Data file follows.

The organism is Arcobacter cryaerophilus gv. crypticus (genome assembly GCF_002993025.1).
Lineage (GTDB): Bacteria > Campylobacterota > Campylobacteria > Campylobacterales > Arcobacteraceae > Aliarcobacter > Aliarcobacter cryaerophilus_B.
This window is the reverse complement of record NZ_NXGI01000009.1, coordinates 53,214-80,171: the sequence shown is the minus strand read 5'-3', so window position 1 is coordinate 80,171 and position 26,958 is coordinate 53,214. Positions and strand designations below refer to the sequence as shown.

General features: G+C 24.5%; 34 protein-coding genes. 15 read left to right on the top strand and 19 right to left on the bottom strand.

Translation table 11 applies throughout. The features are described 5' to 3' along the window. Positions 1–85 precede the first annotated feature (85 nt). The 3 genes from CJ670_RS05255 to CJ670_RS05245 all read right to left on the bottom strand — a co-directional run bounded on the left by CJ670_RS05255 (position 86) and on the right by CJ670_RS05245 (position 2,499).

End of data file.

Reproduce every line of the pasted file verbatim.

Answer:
The organism is Arcobacter cryaerophilus gv. crypticus (genome assembly GCF_002993025.1).
Lineage (GTDB): Bacteria > Campylobacterota > Campylobacteria > Campylobacterales > Arcobacteraceae > Aliarcobacter > Aliarcobacter cryaerophilus_B.
This window is the reverse complement of record NZ_NXGI01000009.1, coordinates 53,214-80,171: the sequence shown is the minus strand read 5'-3', so window position 1 is coordinate 80,171 and position 26,958 is coordinate 53,214. Positions and strand designations below refer to the sequence as shown.

General features: G+C 24.5%; 34 protein-coding genes. 15 read left to right on the top strand and 19 right to left on the bottom strand.

Translation table 11 applies throughout. The features are described 5' to 3' along the window. Positions 1–85 precede the first annotated feature (85 nt). The 3 genes from CJ670_RS05255 to CJ670_RS05245 all read right to left on the bottom strand — a co-directional run bounded on the left by CJ670_RS05255 (position 86) and on the right by CJ670_RS05245 (position 2,499).